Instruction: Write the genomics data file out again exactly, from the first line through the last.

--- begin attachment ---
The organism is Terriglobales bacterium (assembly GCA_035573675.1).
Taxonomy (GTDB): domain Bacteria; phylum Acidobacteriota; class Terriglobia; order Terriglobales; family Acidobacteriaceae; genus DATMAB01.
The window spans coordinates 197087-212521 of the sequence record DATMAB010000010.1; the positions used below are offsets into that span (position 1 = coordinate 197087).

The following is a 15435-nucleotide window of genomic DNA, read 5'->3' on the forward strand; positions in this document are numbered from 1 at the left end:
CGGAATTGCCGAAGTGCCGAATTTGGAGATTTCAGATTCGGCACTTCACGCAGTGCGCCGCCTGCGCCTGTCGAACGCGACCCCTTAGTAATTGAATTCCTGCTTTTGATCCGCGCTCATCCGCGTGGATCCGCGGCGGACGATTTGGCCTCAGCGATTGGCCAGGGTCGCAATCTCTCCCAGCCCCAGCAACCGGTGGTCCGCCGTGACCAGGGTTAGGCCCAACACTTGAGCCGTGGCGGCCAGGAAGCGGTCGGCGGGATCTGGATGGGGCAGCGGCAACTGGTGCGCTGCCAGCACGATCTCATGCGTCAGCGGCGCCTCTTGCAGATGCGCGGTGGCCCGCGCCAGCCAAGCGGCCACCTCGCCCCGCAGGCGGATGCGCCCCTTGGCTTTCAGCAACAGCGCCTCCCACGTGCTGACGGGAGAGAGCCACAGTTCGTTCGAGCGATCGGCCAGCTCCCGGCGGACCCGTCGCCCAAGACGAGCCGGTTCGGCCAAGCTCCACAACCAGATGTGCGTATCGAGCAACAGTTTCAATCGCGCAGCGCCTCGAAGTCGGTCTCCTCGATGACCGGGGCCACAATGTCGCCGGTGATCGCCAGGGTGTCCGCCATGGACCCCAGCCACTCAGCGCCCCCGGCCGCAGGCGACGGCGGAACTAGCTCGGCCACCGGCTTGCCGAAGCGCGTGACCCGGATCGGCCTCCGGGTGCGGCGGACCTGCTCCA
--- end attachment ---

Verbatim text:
The organism is Terriglobales bacterium (assembly GCA_035573675.1).
Taxonomy (GTDB): domain Bacteria; phylum Acidobacteriota; class Terriglobia; order Terriglobales; family Acidobacteriaceae; genus DATMAB01.
The window spans coordinates 197087-212521 of the sequence record DATMAB010000010.1; the positions used below are offsets into that span (position 1 = coordinate 197087).

The following is a 15435-nucleotide window of genomic DNA, read 5'->3' on the forward strand; positions in this document are numbered from 1 at the left end:
CGGAATTGCCGAAGTGCCGAATTTGGAGATTTCAGATTCGGCACTTCACGCAGTGCGCCGCCTGCGCCTGTCGAACGCGACCCCTTAGTAATTGAATTCCTGCTTTTGATCCGCGCTCATCCGCGTGGATCCGCGGCGGACGATTTGGCCTCAGCGATTGGCCAGGGTCGCAATCTCTCCCAGCCCCAGCAACCGGTGGTCCGCCGTGACCAGGGTTAGGCCCAACACTTGAGCCGTGGCGGCCAGGAAGCGGTCGGCGGGATCTGGATGGGGCAGCGGCAACTGGTGCGCTGCCAGCACGATCTCATGCGTCAGCGGCGCCTCTTGCAGATGCGCGGTGGCCCGCGCCAGCCAAGCGGCCACCTCGCCCCGCAGGCGGATGCGCCCCTTGGCTTTCAGCAACAGCGCCTCCCACGTGCTGACGGGAGAGAGCCACAGTTCGTTCGAGCGATCGGCCAGCTCCCGGCGGACCCGTCGCCCAAGACGAGCCGGTTCGGCCAAGCTCCACAACCAGATGTGCGTATCGAGCAACAGTTTCAATCGCGCAGCGCCTCGAAGTCGGTCTCCTCGATGACCGGGGCCACAATGTCGCCGGTGATCGCCAGGGTGTCCGCCATGGACCCCAGCCACTCAGCGCCCCCGGCCGCAGGCGACGGCGGAACTAGCTCGGCCACCGGCTTGCCGAAGCGCGTGACCCGGATCGGCCTCCGGGTGCGGCGGACCTGCTCCA